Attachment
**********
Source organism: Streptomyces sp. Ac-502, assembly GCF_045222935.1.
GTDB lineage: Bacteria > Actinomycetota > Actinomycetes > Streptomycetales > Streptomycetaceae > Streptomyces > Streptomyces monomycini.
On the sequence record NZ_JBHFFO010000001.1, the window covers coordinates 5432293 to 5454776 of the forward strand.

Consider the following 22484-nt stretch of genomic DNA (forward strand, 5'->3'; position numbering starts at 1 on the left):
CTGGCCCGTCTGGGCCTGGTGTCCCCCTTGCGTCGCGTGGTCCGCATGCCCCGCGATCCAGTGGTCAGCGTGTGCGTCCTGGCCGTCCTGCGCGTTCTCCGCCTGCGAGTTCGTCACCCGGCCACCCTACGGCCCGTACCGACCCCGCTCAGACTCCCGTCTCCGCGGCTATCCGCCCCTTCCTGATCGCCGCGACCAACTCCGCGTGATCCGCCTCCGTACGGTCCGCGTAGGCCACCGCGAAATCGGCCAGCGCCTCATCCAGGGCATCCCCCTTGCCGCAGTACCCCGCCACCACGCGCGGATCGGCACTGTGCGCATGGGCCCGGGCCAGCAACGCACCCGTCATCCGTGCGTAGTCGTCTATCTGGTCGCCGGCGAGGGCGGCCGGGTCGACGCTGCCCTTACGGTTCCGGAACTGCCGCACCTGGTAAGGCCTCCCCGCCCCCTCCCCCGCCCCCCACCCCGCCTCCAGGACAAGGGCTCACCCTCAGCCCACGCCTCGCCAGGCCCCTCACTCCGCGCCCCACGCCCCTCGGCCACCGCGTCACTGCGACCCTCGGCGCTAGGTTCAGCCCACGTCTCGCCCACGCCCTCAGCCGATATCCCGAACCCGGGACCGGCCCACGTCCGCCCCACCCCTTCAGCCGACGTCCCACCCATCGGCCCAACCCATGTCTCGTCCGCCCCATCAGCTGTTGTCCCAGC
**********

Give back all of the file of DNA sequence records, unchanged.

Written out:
Source organism: Streptomyces sp. Ac-502, assembly GCF_045222935.1.
GTDB lineage: Bacteria > Actinomycetota > Actinomycetes > Streptomycetales > Streptomycetaceae > Streptomyces > Streptomyces monomycini.
On the sequence record NZ_JBHFFO010000001.1, the window covers coordinates 5432293 to 5454776 of the forward strand.

Consider the following 22484-nt stretch of genomic DNA (forward strand, 5'->3'; position numbering starts at 1 on the left):
CTGGCCCGTCTGGGCCTGGTGTCCCCCTTGCGTCGCGTGGTCCGCATGCCCCGCGATCCAGTGGTCAGCGTGTGCGTCCTGGCCGTCCTGCGCGTTCTCCGCCTGCGAGTTCGTCACCCGGCCACCCTACGGCCCGTACCGACCCCGCTCAGACTCCCGTCTCCGCGGCTATCCGCCCCTTCCTGATCGCCGCGACCAACTCCGCGTGATCCGCCTCCGTACGGTCCGCGTAGGCCACCGCGAAATCGGCCAGCGCCTCATCCAGGGCATCCCCCTTGCCGCAGTACCCCGCCACCACGCGCGGATCGGCACTGTGCGCATGGGCCCGGGCCAGCAACGCACCCGTCATCCGTGCGTAGTCGTCTATCTGGTCGCCGGCGAGGGCGGCCGGGTCGACGCTGCCCTTACGGTTCCGGAACTGCCGCACCTGGTAAGGCCTCCCCGCCCCCTCCCCCGCCCCCCACCCCGCCTCCAGGACAAGGGCTCACCCTCAGCCCACGCCTCGCCAGGCCCCTCACTCCGCGCCCCACGCCCCTCGGCCACCGCGTCACTGCGACCCTCGGCGCTAGGTTCAGCCCACGTCTCGCCCACGCCCTCAGCCGATATCCCGAACCCGGGACCGGCCCACGTCCGCCCCACCCCTTCAGCCGACGTCCCACCCATCGGCCCAACCCATGTCTCGTCCGCCCCATCAGCTGTTGTCCCAGC